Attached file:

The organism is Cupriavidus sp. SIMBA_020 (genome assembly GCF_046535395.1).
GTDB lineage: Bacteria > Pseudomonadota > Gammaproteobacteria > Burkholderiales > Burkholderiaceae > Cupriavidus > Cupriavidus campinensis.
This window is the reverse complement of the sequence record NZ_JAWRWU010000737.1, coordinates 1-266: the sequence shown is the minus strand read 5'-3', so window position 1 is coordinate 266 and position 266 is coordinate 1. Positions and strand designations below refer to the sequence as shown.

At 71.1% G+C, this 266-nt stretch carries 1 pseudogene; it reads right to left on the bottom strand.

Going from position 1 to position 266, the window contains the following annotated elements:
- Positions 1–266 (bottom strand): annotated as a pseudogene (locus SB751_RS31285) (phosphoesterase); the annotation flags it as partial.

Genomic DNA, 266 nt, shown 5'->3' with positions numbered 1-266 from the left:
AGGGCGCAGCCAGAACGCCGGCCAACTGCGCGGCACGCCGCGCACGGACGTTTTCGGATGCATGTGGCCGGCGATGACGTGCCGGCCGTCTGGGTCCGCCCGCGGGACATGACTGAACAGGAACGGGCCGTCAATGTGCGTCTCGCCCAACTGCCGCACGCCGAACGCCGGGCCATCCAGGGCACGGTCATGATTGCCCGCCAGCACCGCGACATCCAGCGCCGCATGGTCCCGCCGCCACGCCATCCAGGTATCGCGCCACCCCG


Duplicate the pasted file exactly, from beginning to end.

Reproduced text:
The organism is Cupriavidus sp. SIMBA_020 (genome assembly GCF_046535395.1).
GTDB lineage: Bacteria > Pseudomonadota > Gammaproteobacteria > Burkholderiales > Burkholderiaceae > Cupriavidus > Cupriavidus campinensis.
This window is the reverse complement of the sequence record NZ_JAWRWU010000737.1, coordinates 1-266: the sequence shown is the minus strand read 5'-3', so window position 1 is coordinate 266 and position 266 is coordinate 1. Positions and strand designations below refer to the sequence as shown.

At 71.1% G+C, this 266-nt stretch carries 1 pseudogene; it reads right to left on the bottom strand.

Going from position 1 to position 266, the window contains the following annotated elements:
- Positions 1–266 (bottom strand): annotated as a pseudogene (locus SB751_RS31285) (phosphoesterase); the annotation flags it as partial.

Genomic DNA, 266 nt, shown 5'->3' with positions numbered 1-266 from the left:
AGGGCGCAGCCAGAACGCCGGCCAACTGCGCGGCACGCCGCGCACGGACGTTTTCGGATGCATGTGGCCGGCGATGACGTGCCGGCCGTCTGGGTCCGCCCGCGGGACATGACTGAACAGGAACGGGCCGTCAATGTGCGTCTCGCCCAACTGCCGCACGCCGAACGCCGGGCCATCCAGGGCACGGTCATGATTGCCCGCCAGCACCGCGACATCCAGCGCCGCATGGTCCCGCCGCCACGCCATCCAGGTATCGCGCCACCCCG